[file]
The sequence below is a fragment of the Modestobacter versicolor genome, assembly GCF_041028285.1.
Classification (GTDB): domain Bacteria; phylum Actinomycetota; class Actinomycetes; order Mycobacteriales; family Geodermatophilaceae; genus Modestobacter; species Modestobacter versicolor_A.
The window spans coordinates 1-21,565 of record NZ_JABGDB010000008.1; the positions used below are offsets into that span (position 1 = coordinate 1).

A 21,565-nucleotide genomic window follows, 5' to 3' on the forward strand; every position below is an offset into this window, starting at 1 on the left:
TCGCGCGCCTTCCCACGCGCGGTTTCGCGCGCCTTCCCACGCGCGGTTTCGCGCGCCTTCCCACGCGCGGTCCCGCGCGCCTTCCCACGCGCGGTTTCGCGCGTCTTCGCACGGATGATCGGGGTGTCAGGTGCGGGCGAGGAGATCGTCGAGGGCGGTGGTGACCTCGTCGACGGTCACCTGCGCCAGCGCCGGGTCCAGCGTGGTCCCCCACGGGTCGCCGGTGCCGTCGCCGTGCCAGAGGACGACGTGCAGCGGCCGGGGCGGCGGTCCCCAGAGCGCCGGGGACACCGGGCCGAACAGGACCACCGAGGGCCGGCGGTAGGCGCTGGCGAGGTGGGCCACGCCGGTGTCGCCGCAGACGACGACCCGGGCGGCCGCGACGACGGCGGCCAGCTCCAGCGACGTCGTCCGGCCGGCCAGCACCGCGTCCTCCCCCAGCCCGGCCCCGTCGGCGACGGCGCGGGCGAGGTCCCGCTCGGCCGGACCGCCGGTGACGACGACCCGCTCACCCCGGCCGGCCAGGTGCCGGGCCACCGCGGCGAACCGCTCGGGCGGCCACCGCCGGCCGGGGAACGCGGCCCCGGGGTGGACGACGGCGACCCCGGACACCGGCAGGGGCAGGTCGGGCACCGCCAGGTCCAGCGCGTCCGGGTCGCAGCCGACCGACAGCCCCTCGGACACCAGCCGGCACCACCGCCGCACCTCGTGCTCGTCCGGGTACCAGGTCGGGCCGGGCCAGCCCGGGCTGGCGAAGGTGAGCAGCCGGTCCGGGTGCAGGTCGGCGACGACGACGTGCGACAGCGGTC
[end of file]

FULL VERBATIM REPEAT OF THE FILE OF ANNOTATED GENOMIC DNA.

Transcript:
The sequence below is a fragment of the Modestobacter versicolor genome, assembly GCF_041028285.1.
Classification (GTDB): domain Bacteria; phylum Actinomycetota; class Actinomycetes; order Mycobacteriales; family Geodermatophilaceae; genus Modestobacter; species Modestobacter versicolor_A.
The window spans coordinates 1-21,565 of record NZ_JABGDB010000008.1; the positions used below are offsets into that span (position 1 = coordinate 1).

A 21,565-nucleotide genomic window follows, 5' to 3' on the forward strand; every position below is an offset into this window, starting at 1 on the left:
TCGCGCGCCTTCCCACGCGCGGTTTCGCGCGCCTTCCCACGCGCGGTTTCGCGCGCCTTCCCACGCGCGGTCCCGCGCGCCTTCCCACGCGCGGTTTCGCGCGTCTTCGCACGGATGATCGGGGTGTCAGGTGCGGGCGAGGAGATCGTCGAGGGCGGTGGTGACCTCGTCGACGGTCACCTGCGCCAGCGCCGGGTCCAGCGTGGTCCCCCACGGGTCGCCGGTGCCGTCGCCGTGCCAGAGGACGACGTGCAGCGGCCGGGGCGGCGGTCCCCAGAGCGCCGGGGACACCGGGCCGAACAGGACCACCGAGGGCCGGCGGTAGGCGCTGGCGAGGTGGGCCACGCCGGTGTCGCCGCAGACGACGACCCGGGCGGCCGCGACGACGGCGGCCAGCTCCAGCGACGTCGTCCGGCCGGCCAGCACCGCGTCCTCCCCCAGCCCGGCCCCGTCGGCGACGGCGCGGGCGAGGTCCCGCTCGGCCGGACCGCCGGTGACGACGACCCGCTCACCCCGGCCGGCCAGGTGCCGGGCCACCGCGGCGAACCGCTCGGGCGGCCACCGCCGGCCGGGGAACGCGGCCCCGGGGTGGACGACGGCGACCCCGGACACCGGCAGGGGCAGGTCGGGCACCGCCAGGTCCAGCGCGTCCGGGTCGCAGCCGACCGACAGCCCCTCGGACACCAGCCGGCACCACCGCCGCACCTCGTGCTCGTCCGGGTACCAGGTCGGGCCGGGCCAGCCCGGGCTGGCGAAGGTGAGCAGCCGGTCCGGGTGCAGGTCGGCGACGACGACGTGCGACAGCGGTC